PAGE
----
Brooklyn-based Black Horse was born in Seattle when indie guitar slingers April Goettle and AP Schroder got tired of flaky band members. They became a duo, stripped songs down to the bones, bought a cheap '80s drum machine for a backup band, and started making the harsh, glorious din that makes their debut The Black Arts of Black Horse such a bracing blast.
"Shake Shake Shake" comes stomping out of the night dripping primal ooze, a collection of pile-driver riffs and a simple pounding rhythm that sets the stage for what's to come. "We're All Gonna Die" is an incomprehensible screed about a working girl, or maybe a would-be rock star, facing down her mortality. The screaming guitars, Goettle's anguished shrieks, and a stomping beat sound like Slade coming down after a month-long belladonna binge. "Lapdance Technician" takes us inside a seedy sex club to peek inside the mind of a pole dancer who hates herself, her job, and the men who make her life a living hell. The bump-and-grind rhythm has no joy in it and Goettle's sneering vocal conveys an endless rage and frustration. "Sunrise Sunset" is a harsh morning-after blues, but the drugs and booze haven't worn off, leaving Goettle shuddering in the desolate light of dawn.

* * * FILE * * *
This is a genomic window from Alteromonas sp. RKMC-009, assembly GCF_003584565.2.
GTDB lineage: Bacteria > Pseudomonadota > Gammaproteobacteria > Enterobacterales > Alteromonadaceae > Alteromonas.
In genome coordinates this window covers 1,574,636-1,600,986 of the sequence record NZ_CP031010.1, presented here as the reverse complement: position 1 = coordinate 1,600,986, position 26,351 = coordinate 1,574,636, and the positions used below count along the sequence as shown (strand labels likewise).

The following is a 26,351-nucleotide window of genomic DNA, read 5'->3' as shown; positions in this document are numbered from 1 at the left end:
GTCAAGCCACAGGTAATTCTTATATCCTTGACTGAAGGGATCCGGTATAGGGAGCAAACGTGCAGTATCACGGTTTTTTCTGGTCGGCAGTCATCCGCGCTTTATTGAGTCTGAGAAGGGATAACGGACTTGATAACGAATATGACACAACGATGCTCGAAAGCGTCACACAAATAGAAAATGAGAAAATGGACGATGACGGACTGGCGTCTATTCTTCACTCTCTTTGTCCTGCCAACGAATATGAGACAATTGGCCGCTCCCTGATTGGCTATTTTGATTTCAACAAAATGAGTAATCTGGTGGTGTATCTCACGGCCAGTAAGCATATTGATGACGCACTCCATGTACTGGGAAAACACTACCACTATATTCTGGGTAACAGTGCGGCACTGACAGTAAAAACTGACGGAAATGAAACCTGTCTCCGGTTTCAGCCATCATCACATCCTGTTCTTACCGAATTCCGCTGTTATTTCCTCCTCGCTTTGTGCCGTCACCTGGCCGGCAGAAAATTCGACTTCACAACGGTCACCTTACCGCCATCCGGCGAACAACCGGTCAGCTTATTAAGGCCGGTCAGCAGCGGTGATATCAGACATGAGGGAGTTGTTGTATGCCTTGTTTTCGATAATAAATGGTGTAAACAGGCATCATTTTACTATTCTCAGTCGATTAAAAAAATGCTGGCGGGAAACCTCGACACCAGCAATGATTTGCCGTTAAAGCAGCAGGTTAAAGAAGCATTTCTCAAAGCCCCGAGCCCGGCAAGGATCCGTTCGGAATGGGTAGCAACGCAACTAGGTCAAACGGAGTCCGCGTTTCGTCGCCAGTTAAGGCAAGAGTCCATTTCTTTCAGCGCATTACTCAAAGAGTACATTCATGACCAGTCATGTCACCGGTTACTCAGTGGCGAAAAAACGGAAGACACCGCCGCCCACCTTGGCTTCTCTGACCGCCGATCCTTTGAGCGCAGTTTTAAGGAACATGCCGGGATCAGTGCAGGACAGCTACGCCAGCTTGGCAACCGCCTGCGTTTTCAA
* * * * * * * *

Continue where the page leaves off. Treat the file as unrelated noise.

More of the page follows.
The band's journey to life's dark side won't make everyone happy, but those who share its bleak outlook will find it strangely comforting. (self-released)
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